Software systems that process medical image data from CT and MR scanners into three-dimensional images have existed for some time. “We took these anatomical images to another level with photorealistic, clinically relevant supplementary information that can be extracted from medical data with the help of special software,” explains Alexander Köhn, software architect at Fraunhofer MEVIS. “This supplementary information fuses with anatomical imagery.”

One example for this ‘Meta-realistic Medical Moving Images’ approach is an interactive image sequence that visualizes the functionality of the human brain. “We want to use the strong visual cognitive ability of the human to transfer complex interrelationships in an intuitive, correct, and fast way,” says Bianka Hofmann, scientific communication specialist at Fraunhofer MEVIS.

The researchers first produced high-resolution anatomical 3D images of the brain with an MR scanner. Then, subjects performed different tasks in the scanner, such as reading texts, reciting poems, listening to music, or viewing images. They switched the scanner to a specific mode, allowing it to capture, in high temporal resolution, the effect of blood supply in the brain during the different tasks.

Based on these functional MR images, statistical algorithms determine how intensively the different brain areas participate in the specific tasks. The auditory center on the side of the skull reacts when listening to music and the visual cortex on the back of the head is stimulated when observing images. The higher the intensity, the brighter this particular image volume becomes. When combined with anatomical MR data, images emerge in which the brain areas responsible for seeing or hearing start to glow. With the help of physically based rendering, these images appear extremely realistic.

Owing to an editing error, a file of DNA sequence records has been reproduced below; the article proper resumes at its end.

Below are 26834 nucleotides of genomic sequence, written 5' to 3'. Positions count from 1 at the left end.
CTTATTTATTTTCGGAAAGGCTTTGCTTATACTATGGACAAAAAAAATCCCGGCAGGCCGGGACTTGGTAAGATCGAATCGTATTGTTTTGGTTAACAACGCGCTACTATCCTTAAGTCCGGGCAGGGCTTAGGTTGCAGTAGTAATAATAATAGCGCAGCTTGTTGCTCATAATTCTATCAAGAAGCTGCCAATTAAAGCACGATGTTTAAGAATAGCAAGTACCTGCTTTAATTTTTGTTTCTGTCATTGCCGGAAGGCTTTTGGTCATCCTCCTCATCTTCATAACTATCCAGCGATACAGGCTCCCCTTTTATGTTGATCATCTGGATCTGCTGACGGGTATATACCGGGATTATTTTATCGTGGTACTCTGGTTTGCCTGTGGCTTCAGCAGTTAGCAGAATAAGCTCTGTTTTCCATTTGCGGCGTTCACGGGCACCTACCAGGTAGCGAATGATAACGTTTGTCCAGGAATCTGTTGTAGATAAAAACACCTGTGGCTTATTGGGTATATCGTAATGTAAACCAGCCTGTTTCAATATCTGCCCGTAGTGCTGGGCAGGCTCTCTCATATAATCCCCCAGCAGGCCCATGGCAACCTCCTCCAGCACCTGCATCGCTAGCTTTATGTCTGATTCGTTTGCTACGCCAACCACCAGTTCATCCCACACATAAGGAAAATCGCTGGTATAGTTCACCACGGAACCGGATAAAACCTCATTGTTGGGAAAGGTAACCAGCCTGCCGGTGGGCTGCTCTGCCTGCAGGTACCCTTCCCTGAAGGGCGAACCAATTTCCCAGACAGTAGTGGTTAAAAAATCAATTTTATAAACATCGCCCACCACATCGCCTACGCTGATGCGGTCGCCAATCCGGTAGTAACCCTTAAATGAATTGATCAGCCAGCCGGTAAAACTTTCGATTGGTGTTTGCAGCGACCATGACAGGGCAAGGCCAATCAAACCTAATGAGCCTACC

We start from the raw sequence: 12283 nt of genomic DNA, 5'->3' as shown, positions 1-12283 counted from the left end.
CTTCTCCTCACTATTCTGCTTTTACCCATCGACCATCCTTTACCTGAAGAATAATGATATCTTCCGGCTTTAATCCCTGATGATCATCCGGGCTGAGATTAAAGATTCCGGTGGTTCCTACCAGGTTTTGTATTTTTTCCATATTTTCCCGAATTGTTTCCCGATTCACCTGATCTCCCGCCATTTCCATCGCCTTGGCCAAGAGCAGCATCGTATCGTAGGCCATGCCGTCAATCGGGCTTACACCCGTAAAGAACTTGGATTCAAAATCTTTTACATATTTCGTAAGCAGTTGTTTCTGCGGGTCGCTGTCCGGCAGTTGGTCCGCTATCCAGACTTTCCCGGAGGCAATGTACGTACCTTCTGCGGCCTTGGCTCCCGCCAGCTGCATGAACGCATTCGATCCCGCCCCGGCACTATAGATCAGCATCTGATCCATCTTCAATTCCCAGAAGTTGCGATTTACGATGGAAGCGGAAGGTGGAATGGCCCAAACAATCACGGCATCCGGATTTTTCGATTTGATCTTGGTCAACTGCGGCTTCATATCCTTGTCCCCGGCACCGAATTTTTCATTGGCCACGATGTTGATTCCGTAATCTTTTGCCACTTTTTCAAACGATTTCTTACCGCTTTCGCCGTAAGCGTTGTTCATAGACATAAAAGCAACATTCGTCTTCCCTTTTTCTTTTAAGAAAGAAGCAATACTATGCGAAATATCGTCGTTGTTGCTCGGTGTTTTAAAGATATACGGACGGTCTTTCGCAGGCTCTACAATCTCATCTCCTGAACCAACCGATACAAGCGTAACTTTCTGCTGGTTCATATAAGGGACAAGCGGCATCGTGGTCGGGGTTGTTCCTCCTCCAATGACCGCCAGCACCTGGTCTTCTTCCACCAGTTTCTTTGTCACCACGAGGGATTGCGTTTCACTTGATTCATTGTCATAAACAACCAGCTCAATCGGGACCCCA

On October 1, the technique will be unveiled at the AUDIOVERSUM in Innsbruck, Austria during the Long Night of Museums. The Science Center will present an exhibit designed by Fraunhofer MEVIS which allows visitors to discover the brain’s functionality interactively. On September 9 and 10, MEVIS Institute Director Horst Hahn will present sequences from the ‘Meta-realistic Medical Moving Images’ at the Ars Electronica Festival in Linz.